Eureka Springs city council considers ban on nightly residential rentals
The Eureka Springs City Council is moving forward with a proposed ordinance banning tourist lodging in residential properties, despite two council members’ request for more information.
City planner Kylee Hevrdejs presented the proposed ordinance to the council on Sept. 13, saying the planning commission worked with residents on the document. The proposed ordinance states that tourist lodging is “incompatible and inconsistent use” in residential zones and would amend Chapter 14 of the city code to establish restrictions in the R-1, R-2 and R-3 zones.
Hevrdejs said she researched the issue and found that nightly residential rentals have positive and negative effects. While the rentals bring in revenue for owners and increase tourism, Hevrdejs said, they reduce the number of long-term rentals.
That has caused a housing crisis in Eureka Springs, Hevrdejs said.
“If you look at the housing data in Eureka Springs, we’re ranked third in Carroll County for the number of housing units at 1,306,” Hevrdejs said. “In reality, only a little over 1,000 are available on the market. Workers can’t find housing. When it is available, the prices are artificially inflated.”
Council member Terry McClung asked about the data, pointing to a section that states there are 476 listings in Eureka Springs. Hevrdejs said that number includes listings across all online marketing programs such as Airbnb and Vrbo, so some properties are listed multiple times. There are 299 unique rental units, Hevrdejs said.
“I find that hard to believe,” McClung said. “I find that really hard to believe.”
Council member Melissa Greene said nearly 30 percent of the community is commercial and McClung asked if all 299 rentals are single-family homes. Hevrdejs said 83 percent of the rentals are single-family homes, totaling 248.
“I still find that hard to believe,” McClung said. “How many do we have permitted?”
“Less than that,” Hevrdejs said.
“Yeah, I’d bet the CAPC doesn’t collect taxes from a dozen,” McClung said.
McClung said he’s glad the six-month moratorium on new tourist lodging in residential areas is ongoing, because he’d like to wait a bit to approve the ordinance.
“We need to be sure that we’re on solid ground whenever the ordinance comes, that we can truly resolve the problem,” McClung said.
Council member Harry Meyer asked how many conditional use permits exist.
“There are actually very few,” Hevrdejs said.
“How often do we have a reported illegal nightly rental?” Meyer asked.
“I hear things about suspected nightly rentals weekly,” Hevrdejs said. “The challenge with that is the burden of proof and how you prove they’re operating an illegal tourist rental, unless you have an Airbnb listing as evidence.”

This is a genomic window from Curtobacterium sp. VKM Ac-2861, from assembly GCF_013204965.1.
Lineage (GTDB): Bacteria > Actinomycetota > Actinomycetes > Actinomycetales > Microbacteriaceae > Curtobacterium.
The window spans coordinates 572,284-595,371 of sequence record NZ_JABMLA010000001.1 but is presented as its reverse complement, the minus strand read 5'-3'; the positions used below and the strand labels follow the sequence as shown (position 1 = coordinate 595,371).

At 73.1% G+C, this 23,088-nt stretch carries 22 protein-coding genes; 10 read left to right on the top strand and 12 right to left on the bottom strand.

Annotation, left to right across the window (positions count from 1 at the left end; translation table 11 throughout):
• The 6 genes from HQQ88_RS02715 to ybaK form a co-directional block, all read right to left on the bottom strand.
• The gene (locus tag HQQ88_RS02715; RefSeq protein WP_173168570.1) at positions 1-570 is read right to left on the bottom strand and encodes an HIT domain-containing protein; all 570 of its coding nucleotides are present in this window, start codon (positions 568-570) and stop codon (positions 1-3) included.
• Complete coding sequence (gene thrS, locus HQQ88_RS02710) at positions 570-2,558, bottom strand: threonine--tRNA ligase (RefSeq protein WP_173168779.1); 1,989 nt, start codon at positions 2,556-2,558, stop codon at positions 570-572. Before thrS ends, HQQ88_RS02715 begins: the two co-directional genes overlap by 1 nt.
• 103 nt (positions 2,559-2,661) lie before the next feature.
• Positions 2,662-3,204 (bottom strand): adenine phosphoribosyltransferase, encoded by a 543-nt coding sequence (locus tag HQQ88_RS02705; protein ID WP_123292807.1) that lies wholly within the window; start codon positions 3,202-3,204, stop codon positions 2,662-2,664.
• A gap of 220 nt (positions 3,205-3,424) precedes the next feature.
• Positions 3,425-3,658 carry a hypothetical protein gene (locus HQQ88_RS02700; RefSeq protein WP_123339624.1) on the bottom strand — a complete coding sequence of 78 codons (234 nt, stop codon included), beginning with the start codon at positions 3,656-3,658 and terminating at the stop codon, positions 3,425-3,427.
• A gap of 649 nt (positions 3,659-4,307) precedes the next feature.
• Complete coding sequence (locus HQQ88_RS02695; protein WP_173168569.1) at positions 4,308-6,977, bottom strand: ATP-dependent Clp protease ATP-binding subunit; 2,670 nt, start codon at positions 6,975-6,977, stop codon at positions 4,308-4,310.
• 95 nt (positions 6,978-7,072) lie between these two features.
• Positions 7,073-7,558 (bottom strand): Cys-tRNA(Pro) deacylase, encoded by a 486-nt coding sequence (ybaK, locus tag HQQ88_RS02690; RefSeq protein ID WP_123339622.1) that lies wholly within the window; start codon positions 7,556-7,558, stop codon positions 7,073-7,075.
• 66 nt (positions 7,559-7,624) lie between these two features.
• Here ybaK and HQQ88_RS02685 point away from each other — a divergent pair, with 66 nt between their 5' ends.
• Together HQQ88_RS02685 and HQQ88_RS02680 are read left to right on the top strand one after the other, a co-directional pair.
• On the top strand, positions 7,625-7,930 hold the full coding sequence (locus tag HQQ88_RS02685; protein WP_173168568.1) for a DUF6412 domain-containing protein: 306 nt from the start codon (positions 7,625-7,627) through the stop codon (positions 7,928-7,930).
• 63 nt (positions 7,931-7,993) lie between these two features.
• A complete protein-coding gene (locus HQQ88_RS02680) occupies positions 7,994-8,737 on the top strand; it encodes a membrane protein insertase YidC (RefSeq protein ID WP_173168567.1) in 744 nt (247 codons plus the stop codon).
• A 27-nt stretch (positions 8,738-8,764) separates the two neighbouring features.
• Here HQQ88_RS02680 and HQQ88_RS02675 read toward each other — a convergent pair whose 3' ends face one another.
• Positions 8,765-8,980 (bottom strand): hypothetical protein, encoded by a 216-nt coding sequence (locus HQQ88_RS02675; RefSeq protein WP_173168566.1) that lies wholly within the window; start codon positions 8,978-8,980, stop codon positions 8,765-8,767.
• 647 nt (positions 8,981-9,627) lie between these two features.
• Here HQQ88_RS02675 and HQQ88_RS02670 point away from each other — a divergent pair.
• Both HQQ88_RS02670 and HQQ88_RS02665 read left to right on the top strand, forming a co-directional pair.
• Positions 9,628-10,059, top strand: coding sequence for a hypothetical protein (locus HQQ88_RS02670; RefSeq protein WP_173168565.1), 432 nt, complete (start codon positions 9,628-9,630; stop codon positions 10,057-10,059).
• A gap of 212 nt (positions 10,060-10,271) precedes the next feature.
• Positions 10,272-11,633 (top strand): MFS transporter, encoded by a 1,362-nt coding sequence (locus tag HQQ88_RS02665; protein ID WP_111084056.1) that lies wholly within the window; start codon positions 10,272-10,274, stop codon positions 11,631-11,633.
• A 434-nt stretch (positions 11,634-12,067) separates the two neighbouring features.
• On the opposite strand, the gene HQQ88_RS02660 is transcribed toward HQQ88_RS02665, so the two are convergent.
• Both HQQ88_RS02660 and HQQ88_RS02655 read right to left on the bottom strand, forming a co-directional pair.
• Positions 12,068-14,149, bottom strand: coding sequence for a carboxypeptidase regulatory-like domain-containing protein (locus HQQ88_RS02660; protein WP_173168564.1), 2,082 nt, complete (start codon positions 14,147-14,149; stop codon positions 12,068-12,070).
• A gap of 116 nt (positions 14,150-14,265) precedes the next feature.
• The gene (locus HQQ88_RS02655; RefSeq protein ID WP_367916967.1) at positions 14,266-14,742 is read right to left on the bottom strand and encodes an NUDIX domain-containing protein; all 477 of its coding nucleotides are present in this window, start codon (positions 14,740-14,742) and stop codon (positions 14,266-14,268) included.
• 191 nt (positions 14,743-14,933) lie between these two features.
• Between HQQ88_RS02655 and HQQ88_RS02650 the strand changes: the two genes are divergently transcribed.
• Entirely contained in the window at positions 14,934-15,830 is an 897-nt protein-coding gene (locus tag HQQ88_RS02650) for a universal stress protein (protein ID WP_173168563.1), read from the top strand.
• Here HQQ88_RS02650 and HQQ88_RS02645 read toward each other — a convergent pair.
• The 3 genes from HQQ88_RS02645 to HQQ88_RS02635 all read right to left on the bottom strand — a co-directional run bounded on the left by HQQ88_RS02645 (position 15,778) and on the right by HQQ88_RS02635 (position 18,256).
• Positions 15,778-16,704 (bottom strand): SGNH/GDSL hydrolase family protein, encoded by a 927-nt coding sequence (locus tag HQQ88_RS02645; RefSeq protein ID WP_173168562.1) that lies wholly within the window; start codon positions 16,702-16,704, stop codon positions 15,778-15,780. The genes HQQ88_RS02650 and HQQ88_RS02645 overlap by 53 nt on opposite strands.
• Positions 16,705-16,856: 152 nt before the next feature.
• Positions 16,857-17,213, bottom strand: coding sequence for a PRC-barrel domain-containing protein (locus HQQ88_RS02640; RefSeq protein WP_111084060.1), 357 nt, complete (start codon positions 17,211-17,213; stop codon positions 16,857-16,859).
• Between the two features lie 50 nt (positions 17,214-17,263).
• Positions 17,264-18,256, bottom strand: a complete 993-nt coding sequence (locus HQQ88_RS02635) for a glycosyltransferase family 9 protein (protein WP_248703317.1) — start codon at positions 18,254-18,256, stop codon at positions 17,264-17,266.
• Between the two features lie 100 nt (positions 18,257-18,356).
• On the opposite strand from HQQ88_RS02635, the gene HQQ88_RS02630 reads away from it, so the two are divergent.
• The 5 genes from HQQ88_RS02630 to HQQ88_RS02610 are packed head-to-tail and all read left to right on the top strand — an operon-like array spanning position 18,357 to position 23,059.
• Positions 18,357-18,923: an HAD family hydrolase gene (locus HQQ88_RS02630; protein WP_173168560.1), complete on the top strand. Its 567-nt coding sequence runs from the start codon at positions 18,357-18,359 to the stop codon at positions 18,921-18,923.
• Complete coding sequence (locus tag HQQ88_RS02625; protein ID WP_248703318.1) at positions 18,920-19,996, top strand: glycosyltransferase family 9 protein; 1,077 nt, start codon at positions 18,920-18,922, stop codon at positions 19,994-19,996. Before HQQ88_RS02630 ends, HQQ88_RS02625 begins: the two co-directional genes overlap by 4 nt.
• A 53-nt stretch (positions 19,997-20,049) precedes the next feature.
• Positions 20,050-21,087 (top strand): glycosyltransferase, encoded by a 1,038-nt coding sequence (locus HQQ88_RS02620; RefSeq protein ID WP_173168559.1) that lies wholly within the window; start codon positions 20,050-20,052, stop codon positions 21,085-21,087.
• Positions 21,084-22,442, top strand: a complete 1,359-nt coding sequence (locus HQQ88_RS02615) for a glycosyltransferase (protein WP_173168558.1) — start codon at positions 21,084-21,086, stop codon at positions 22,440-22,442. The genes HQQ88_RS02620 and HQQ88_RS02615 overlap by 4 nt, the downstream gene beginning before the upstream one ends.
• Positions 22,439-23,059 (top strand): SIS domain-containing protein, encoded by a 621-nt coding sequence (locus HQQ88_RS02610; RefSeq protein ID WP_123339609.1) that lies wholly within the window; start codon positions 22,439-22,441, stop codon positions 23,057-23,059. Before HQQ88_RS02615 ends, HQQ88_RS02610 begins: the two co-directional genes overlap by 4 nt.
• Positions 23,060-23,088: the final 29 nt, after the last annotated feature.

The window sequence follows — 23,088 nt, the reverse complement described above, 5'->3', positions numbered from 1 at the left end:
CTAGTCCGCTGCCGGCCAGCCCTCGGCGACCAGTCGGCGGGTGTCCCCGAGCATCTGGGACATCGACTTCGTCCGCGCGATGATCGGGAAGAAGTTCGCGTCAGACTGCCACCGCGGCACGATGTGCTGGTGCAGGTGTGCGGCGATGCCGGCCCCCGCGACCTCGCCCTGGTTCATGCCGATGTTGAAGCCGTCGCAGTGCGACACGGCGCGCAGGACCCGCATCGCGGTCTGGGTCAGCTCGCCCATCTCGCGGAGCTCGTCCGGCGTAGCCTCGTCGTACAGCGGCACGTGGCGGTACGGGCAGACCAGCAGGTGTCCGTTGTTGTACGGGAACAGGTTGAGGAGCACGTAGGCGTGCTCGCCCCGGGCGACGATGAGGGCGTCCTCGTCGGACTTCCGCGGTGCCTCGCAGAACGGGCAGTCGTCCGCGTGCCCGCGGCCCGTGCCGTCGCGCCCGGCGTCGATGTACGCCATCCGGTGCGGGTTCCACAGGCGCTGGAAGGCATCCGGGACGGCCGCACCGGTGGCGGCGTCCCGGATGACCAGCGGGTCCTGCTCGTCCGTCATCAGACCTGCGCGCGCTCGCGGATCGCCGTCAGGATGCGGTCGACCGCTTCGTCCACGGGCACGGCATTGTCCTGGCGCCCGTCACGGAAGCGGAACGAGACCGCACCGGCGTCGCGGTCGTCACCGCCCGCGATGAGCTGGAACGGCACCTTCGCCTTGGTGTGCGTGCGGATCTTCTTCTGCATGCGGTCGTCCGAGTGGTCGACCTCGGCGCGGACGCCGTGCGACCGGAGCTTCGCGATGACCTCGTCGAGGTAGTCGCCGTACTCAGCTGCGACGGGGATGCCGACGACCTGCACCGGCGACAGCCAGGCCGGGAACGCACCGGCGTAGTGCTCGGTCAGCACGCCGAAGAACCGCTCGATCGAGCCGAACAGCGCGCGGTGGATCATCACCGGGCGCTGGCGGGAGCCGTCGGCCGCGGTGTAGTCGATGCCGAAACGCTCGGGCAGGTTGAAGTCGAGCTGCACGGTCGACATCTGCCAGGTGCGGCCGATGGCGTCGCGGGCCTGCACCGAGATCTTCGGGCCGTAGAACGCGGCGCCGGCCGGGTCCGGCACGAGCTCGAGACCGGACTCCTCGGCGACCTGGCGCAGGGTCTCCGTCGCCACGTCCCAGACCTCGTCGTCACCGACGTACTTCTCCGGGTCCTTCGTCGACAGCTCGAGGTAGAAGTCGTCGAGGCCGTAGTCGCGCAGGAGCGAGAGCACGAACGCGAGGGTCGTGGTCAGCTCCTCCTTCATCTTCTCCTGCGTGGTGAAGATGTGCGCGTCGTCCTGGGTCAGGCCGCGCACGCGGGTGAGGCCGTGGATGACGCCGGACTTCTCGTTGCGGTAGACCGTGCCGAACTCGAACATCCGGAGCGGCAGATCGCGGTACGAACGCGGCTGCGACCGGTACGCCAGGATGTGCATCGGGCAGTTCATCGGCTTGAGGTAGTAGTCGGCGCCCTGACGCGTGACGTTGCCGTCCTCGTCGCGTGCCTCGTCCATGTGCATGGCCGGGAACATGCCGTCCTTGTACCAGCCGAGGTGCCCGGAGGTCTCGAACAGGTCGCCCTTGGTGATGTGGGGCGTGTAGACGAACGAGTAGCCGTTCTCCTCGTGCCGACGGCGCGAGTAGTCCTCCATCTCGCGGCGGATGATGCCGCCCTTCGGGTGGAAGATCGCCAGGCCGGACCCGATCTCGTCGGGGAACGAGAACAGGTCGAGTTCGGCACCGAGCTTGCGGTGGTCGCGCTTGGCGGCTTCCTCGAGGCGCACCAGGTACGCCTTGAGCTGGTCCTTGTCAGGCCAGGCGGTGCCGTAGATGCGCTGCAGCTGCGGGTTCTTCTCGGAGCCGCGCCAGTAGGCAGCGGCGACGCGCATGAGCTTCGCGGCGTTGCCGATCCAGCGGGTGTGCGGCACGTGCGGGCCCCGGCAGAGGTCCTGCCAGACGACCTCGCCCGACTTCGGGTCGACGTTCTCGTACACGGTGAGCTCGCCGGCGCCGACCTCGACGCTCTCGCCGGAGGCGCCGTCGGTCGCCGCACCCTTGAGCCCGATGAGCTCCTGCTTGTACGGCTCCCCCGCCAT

Greene said she wouldn’t have supported the proposed ordinance a few years ago, but there are plenty of commercial properties available for nightly rentals today. She doesn’t want to take family homes away from residential neighborhoods, Greene said.
“This is a good ordinance,” Greene said.
Greene then moved to assign the proposed ordinance a number and read it for the first time, and the council agreed to do so. After city clerk Ann Armstrong read the proposed ordinance, council member Laura Jo Smole said it was a “really meaty” document and asked to have a workshop to get more information.
“I just want to make sure we’re doing the most effective ordinance that we can produce,” Smole said.
“I don’t know about having a workshop,” Mayor Butch Berry said. “I mean, if you have questions, you can always … I mean, this is going to be … we can vote on this. We don’t have to vote on all three. It’s going to take a process of over a month at least, if not six weeks.”
Planning chair Ann Tandy-Sallee said the planning commission created the proposed ordinance with the help of residents.
“I feel very comfortable with the input we got,” Tandy-Sallee said. “I feel very comfortable with the research [Hevrdejs] did. My hope is you will move forward with this.”
McClung reiterated that there’s a six-month moratorium on new tourist lodging in residential areas.
“I don’t want to rush through it, and I don’t think we’re ready for the first reading,” McClung said. “I think [Smole] is right about the workshop idea. We need to do that.”
“The planning commission has been holding workshops,” Berry said. “The city was welcome to attend all those workshops. If you have questions, you can contact [Hevrdejs] or you can ask [Armstrong]. We don’t need another workshop to go through it.”
Council member Bill Ott moved to amend a section of the proposed ordinance to state, “Each 24-hour period of any tourist lodging rental shall be considered a separate offense.” The amendment came at the request of city attorney Tim Weaver.
The council then voted to approve the proposed ordinance on its first reading.
Also at the Sept. 13 meeting, Berry presented two resolutions to lease property used by the city. The courthouse lease agreement states that the city will lease the courthouse from the county, paying $24,744 annually for five years beginning Jan. 1, 2022. The city will maintain the lower level of the courthouse, the agreement states, while the county will take care of the second and third floor.
The parking lot lease agreement states that the city will pay the county $23,000 annually for five years beginning Jan. 1, 2022, to lease the courthouse parking lot. The council approved the two resolutions allowing Berry to enter into the agreements.
In other business, the council approved a proposed ordinance establishing protocol for removing city commission members on a first reading, as well as a proposed ordinance for the annual property tax levy on first and second readings.
The council’s next meeting is scheduled for 6 p.m. Monday, Sept. 27, at the Auditorium.